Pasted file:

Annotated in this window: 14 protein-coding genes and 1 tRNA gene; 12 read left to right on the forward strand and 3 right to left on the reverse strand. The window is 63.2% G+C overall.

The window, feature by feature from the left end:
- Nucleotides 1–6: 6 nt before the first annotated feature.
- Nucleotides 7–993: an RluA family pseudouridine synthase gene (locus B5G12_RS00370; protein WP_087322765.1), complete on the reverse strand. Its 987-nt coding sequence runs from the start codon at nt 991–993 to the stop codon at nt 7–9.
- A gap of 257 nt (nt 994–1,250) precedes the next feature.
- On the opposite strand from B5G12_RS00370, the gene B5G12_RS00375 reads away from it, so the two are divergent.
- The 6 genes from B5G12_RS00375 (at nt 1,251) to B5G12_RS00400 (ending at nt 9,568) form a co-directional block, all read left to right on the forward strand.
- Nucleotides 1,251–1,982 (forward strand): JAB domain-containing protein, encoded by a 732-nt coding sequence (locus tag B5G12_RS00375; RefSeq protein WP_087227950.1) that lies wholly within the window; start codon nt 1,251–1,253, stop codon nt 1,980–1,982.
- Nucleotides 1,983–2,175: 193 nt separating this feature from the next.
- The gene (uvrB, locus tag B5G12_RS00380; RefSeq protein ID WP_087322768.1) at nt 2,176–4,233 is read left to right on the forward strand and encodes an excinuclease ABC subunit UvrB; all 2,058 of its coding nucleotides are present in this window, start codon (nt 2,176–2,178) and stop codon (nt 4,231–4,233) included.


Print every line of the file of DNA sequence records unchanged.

Annotated in this window: 14 protein-coding genes and 1 tRNA gene; 12 read left to right on the forward strand and 3 right to left on the reverse strand. The window is 63.2% G+C overall.

The window, feature by feature from the left end:
- Nucleotides 1–6: 6 nt before the first annotated feature.
- Nucleotides 7–993: an RluA family pseudouridine synthase gene (locus B5G12_RS00370; protein WP_087322765.1), complete on the reverse strand. Its 987-nt coding sequence runs from the start codon at nt 991–993 to the stop codon at nt 7–9.
- A gap of 257 nt (nt 994–1,250) precedes the next feature.
- On the opposite strand from B5G12_RS00370, the gene B5G12_RS00375 reads away from it, so the two are divergent.
- The 6 genes from B5G12_RS00375 (at nt 1,251) to B5G12_RS00400 (ending at nt 9,568) form a co-directional block, all read left to right on the forward strand.
- Nucleotides 1,251–1,982 (forward strand): JAB domain-containing protein, encoded by a 732-nt coding sequence (locus tag B5G12_RS00375; RefSeq protein WP_087227950.1) that lies wholly within the window; start codon nt 1,251–1,253, stop codon nt 1,980–1,982.
- Nucleotides 1,983–2,175: 193 nt separating this feature from the next.
- The gene (uvrB, locus tag B5G12_RS00380; RefSeq protein ID WP_087322768.1) at nt 2,176–4,233 is read left to right on the forward strand and encodes an excinuclease ABC subunit UvrB; all 2,058 of its coding nucleotides are present in this window, start codon (nt 2,176–2,178) and stop codon (nt 4,231–4,233) included.